News coverage of the UN climate summit in Katowice always says that the thousands of national green delegates are there to try to finalize the “rulebook” for the Paris Agreement. There may also be a few words on what the most contentious issues are, but that is about it.

The fact is that things are a huge mess at this point. The rules in question are detailed procedures for governments to follow in carrying out the various tasks specified by the Agreement. So in a way it is mostly about paperwork, which you might think is pretty non-controversial, but you would be wrong.

There are deep divisions between various parties and groups of parties. Note that the U.S. is still at the UN table and it too has some strong opinions. This is because paperwork has implications.

By far the most contentious general provisions are those involving finance. This is not surprising since money is what Katowice is all about, specifically the developed countries paying for all of the so-called “climate actions” taken by the developing countries. A whopping 134 countries say their climate action plans depend on getting our money.

The rulebook for finance is still a mess. There are two separate decision texts, which together total just 11 pages. However there are still 185 so-called “brackets” in the text. These are disputed items, which are in fact within punctuation square brackets. Bracketed items range from single words to entire sections.

Mind you, proponents say that this is big progress, because coming into Katowice there were 19 pages with 408 brackets. Not that the 200+ missing brackets were compromised on. No, the co-chairs of the drafting group for this text simply removed a lot of bracketed material on the grounds that it was impossible, or redundant, or for some other reason.

Just to give you a tiny and eye glazing taste of the impenetrable UN jargon, here is the title of one of the draft texts. Note that it is just fleshing out a single paragraph of the Agreement:

“DRAFT TEXT on SBSTA 49 agenda item 12 Modalities for the accounting of financial resources provided and mobilized through public interventions in accordance with Article 9, paragraph 7, of the Paris Agreement”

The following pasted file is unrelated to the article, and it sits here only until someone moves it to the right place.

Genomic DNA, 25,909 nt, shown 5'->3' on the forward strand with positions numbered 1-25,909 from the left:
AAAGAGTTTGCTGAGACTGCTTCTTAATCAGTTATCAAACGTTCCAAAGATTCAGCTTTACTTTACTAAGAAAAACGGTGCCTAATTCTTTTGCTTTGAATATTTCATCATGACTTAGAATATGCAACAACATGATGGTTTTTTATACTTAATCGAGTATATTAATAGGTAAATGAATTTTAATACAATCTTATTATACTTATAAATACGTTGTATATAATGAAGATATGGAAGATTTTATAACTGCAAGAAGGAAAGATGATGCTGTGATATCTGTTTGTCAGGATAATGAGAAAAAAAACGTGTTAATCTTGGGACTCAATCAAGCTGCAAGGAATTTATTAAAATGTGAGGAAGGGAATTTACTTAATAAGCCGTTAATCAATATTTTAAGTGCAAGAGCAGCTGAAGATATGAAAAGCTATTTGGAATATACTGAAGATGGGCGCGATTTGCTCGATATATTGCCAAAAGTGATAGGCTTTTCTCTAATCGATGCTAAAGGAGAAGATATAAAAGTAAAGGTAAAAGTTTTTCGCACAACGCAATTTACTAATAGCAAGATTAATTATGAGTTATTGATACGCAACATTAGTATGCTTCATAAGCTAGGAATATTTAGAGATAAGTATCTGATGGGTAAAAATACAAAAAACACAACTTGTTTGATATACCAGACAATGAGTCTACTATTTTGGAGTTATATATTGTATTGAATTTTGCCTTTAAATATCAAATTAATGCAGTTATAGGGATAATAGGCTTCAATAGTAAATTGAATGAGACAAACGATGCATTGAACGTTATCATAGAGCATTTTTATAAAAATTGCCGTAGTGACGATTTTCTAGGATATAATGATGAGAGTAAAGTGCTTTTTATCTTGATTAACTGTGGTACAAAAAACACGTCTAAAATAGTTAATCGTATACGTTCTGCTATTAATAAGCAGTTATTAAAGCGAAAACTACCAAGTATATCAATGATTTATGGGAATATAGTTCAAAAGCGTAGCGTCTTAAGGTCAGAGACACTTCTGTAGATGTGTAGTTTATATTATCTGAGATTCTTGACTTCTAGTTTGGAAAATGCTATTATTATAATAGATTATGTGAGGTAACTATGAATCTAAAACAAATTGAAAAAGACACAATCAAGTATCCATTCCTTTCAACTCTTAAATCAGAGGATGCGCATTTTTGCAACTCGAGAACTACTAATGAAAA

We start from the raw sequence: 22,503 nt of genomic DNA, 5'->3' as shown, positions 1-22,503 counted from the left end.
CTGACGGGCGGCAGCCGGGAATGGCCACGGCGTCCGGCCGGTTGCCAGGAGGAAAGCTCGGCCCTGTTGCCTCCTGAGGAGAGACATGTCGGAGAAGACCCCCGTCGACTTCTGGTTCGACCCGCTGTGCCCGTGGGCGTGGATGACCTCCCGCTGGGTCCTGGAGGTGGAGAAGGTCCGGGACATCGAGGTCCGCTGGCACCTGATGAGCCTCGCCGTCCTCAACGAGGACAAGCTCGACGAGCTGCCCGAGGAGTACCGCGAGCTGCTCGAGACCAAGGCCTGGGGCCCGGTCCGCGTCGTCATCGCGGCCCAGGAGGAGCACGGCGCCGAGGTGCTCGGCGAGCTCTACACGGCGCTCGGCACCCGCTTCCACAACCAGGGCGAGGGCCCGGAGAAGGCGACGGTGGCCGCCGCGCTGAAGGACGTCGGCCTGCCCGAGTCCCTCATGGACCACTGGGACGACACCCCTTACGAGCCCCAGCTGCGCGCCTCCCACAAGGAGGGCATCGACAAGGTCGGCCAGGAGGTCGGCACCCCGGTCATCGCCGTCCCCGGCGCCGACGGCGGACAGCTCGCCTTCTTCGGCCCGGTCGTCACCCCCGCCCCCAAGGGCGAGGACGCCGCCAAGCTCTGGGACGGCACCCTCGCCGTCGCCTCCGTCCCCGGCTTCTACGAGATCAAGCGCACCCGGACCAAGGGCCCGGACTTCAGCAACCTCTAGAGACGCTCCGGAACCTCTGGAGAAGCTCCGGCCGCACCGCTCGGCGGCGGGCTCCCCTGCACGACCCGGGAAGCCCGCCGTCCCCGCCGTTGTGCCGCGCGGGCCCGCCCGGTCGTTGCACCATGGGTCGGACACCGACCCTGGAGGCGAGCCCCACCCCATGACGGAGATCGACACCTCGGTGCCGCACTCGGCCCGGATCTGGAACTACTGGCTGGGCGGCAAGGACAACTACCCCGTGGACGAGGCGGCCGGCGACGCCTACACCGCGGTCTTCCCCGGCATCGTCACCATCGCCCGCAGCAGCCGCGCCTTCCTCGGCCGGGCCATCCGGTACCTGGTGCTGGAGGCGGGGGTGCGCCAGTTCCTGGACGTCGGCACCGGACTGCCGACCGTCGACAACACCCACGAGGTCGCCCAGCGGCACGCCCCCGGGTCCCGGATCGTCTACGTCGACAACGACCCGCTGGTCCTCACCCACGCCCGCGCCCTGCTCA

The debated issues here are truly deep, in fact they are Constitutional as far as the U.S. and some other developed countries are concerned. At its simplest, the developing countries want the developed countries to commit to future funding of at least $100 billion a year. The developed countries say they cannot do that, because present governments cannot bind future governments.

This is certainly the case in America. Each 2-year Congress passes its own budgets and the government generally can not make contracts to be paid by a future Congress. For example, multi-year research grant contracts explicitly say that future year funding is contingent on the availability of funds.

Negotiators looking for a compromise suggest that the developed countries might just provide forecasts of funding, or projections, or some such. The developed countries counter that some of these numbers might be part of their 5-year National Climate Plans, the first of which is due in 2020. (This is another bracketed issue.) As such they will read as plans, which might easily be construed a promises. This is especially true if developed countries rely on them to start major projects.

There are also a bunch of brackets regarding how much is reported about where the money comes from, where it goes and how it gets there. This is for both past and future funding, all of which is contested.

Another item, which has pitted the U.S. against China, is how much the developing countries should report. This includes both in providing funding, which the wealthier countries are supposed to do, as well as how the recipient countries handle the funds they receive. There is a lot of room for disagreement here and the secretive Chinese want as little of substance as possible.

Another item which is hugely controversial is having any reference at all to what is called “loss and damage.” This is the wild idea that the developed countries will compensate the developing world for damages attributed to climate change, which at this point includes most bad weather, plus all sea level rises. The claim is that our past emissions caused the present problem so we are liable for the damages. That the developing countries are now the biggest emitters is deemed irrelevant.

The Paris Agreement acknowledges loss and damage as something to study, but ducks the issue of compensation, which is still on the table. The developed countries are adamantly against it. The present text alludes to loss and damage several times, in ways that begin to look like compensation. These are of course bracketed. Whether any of these references to loss and damage survive, in any form, remains to be seen.

The Katowice summit is entering its second phase, where heavyweight government ministers fly in and take over the negotiations from the professional climate negotiators. This is called the political phase.

They are almost certain to come up with something, because they always do. This is after all the 24th year of playing the game. It remains to be seen how much of the potentially harmful stuff makes it through. Stay tuned.


  • David Wojick, Ph.D. is an independent analyst working at the intersection of science, technology and policy. For origins see For over 100 prior articles for CFACT see Available for confidential research and consulting.